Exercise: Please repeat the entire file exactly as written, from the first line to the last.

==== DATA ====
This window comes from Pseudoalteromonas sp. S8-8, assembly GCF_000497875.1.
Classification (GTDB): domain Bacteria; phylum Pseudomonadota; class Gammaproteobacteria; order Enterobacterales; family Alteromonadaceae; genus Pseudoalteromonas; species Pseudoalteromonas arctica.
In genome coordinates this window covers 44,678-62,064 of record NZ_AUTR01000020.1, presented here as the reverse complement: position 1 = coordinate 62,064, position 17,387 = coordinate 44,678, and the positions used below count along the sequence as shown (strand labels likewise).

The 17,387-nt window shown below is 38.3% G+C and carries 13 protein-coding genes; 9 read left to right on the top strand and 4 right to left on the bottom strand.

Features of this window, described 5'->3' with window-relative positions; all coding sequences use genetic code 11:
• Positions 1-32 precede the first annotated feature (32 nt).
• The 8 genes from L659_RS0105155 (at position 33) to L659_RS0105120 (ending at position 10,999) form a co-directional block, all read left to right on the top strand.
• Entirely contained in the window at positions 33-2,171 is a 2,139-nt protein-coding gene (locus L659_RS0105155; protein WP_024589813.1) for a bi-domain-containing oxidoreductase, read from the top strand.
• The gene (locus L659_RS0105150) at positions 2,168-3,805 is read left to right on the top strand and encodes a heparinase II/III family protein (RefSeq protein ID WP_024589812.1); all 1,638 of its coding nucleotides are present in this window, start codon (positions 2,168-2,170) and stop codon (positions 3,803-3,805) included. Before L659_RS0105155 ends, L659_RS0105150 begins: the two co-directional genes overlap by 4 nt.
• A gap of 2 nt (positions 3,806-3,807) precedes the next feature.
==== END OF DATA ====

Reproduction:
This window comes from Pseudoalteromonas sp. S8-8, assembly GCF_000497875.1.
Classification (GTDB): domain Bacteria; phylum Pseudomonadota; class Gammaproteobacteria; order Enterobacterales; family Alteromonadaceae; genus Pseudoalteromonas; species Pseudoalteromonas arctica.
In genome coordinates this window covers 44,678-62,064 of record NZ_AUTR01000020.1, presented here as the reverse complement: position 1 = coordinate 62,064, position 17,387 = coordinate 44,678, and the positions used below count along the sequence as shown (strand labels likewise).

The 17,387-nt window shown below is 38.3% G+C and carries 13 protein-coding genes; 9 read left to right on the top strand and 4 right to left on the bottom strand.

Features of this window, described 5'->3' with window-relative positions; all coding sequences use genetic code 11:
• Positions 1-32 precede the first annotated feature (32 nt).
• The 8 genes from L659_RS0105155 (at position 33) to L659_RS0105120 (ending at position 10,999) form a co-directional block, all read left to right on the top strand.
• Entirely contained in the window at positions 33-2,171 is a 2,139-nt protein-coding gene (locus L659_RS0105155; protein WP_024589813.1) for a bi-domain-containing oxidoreductase, read from the top strand.
• The gene (locus L659_RS0105150) at positions 2,168-3,805 is read left to right on the top strand and encodes a heparinase II/III family protein (RefSeq protein ID WP_024589812.1); all 1,638 of its coding nucleotides are present in this window, start codon (positions 2,168-2,170) and stop codon (positions 3,803-3,805) included. Before L659_RS0105155 ends, L659_RS0105150 begins: the two co-directional genes overlap by 4 nt.
• A gap of 2 nt (positions 3,806-3,807) precedes the next feature.